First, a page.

In some cases, these might be resources that most academic historians know about and find valuable or interesting, but have been forgotten by wider audiences.  Maybe, for example, Charles Beard’s conspiratorial President Roosevelt and the Coming of the War, 1941?

Generally, these should somehow relate to military or national security affairs, but not exclusively.  No doubt all of us would profit from a serious discussion of Daniel Boorstin’s prophetic study of pseudo-events, The Image.

Underrated or Underappreciated Works

Books or readings that you have found along the way that never got the attention they should have in the first place.  By definition, that means the examples can be more obscure and personal.

From my own work, I’m partial to some lost American military theory, such as John Bigelow, The Principles of Strategy.  John McAuley Palmer’s misnamed Washington, Lincoln, Wilson: Three War Statesman, is a brilliant and insightful work by a key historical figure in his own right.  And while many of us have spent a lot of time with Russell Weigley’s The American Way of War, for my money, his Towards an American Army is the clearer and more useful book.

Important for Teaching

Resources you have found especially or uniquely useful in the classroom to teach about national security and military affairs.  These sources should be more than just provocative, although those are interesting too.  What texts (books or chapters or articles or videos or other sources) have you found that really work in the classroom and resonate with students? Why?  Sometimes we can be so attracted by new ideas and new publications, that we forget that some works just teach well. Bonus points if they are in the public domain.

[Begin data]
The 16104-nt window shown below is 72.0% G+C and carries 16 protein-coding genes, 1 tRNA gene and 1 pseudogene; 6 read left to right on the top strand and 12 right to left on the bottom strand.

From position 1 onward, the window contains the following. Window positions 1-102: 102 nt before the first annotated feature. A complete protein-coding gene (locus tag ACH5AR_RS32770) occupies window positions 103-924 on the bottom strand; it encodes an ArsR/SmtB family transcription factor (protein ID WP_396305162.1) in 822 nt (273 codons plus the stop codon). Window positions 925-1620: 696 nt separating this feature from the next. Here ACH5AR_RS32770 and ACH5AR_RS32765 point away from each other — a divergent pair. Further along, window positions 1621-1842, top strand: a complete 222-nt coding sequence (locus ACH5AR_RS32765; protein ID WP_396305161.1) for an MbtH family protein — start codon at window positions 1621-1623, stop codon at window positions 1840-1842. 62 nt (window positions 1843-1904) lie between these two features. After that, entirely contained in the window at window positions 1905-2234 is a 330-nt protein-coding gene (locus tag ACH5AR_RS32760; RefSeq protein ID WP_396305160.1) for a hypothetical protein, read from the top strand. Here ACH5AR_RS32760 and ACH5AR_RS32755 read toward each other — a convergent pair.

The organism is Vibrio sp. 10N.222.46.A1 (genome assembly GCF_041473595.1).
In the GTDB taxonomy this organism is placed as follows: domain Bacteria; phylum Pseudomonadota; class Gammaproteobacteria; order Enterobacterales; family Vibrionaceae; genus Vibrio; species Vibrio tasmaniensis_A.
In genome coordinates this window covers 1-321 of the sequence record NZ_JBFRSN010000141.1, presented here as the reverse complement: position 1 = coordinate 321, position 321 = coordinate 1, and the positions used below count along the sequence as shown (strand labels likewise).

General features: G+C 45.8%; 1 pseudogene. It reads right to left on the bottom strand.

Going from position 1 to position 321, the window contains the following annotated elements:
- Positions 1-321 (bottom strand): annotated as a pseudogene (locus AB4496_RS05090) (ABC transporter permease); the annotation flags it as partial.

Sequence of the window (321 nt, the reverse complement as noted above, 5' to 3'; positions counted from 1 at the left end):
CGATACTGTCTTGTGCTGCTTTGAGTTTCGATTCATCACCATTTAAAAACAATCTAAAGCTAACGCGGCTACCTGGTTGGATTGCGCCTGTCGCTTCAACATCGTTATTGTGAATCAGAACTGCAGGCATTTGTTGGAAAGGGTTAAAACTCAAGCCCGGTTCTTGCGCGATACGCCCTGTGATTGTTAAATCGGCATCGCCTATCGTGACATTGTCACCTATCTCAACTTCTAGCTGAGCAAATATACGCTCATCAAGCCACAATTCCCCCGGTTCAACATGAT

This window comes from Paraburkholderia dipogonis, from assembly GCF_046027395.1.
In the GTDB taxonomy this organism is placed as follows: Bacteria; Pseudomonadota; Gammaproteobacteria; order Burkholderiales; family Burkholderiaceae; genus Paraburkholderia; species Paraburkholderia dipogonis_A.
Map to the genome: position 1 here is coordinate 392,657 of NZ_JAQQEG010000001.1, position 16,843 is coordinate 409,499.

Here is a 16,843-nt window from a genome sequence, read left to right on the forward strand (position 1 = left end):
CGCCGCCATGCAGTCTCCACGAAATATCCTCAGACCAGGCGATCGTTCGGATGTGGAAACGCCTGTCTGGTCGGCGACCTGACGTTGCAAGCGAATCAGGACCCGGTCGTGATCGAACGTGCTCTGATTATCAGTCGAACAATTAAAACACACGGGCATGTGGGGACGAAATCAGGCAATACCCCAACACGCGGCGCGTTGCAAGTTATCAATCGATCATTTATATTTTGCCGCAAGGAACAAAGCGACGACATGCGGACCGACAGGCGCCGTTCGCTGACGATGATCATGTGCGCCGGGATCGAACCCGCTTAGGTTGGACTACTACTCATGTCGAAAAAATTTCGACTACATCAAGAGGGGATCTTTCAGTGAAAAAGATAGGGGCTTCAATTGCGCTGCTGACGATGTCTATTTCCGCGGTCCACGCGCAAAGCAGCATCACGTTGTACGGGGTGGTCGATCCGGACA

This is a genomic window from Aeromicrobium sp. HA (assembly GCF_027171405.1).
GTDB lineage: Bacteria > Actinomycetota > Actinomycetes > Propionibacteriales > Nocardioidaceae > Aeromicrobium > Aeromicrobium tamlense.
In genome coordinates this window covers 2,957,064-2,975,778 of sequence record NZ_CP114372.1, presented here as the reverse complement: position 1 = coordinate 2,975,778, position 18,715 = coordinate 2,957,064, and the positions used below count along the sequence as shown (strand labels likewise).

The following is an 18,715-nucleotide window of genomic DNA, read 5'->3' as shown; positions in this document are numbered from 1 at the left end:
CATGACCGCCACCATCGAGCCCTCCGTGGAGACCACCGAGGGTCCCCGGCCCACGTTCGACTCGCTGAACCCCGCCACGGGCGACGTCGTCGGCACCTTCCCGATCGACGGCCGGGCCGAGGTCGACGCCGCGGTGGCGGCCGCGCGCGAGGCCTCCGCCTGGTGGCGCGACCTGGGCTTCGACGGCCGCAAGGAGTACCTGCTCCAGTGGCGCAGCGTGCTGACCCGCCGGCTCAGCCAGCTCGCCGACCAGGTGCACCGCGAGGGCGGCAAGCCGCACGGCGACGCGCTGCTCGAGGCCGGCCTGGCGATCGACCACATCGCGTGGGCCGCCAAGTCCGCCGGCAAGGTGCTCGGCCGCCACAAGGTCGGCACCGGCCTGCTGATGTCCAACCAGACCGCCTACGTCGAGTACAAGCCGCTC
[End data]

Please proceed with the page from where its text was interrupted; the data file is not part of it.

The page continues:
For example, there are a lot of books on American foreign policy and foreign policy traditions, but none that I have tried work quite as well in the classroom as Promised Land, Crusader State, by Walter McDougall.  And even after spending a lot of time with Napoleon, my students consistently felt like they didn’t really get military campaigning until they studied Winfield Scott’s Mexico City Campaign, using Timothy Johnson’s fine book on the subject, A Gallant Little Army.  Want to give people a feel for the crucible of strategic leadership in times of war?  Show them Ike: Countdown to D-Day, starring Tom Selleck.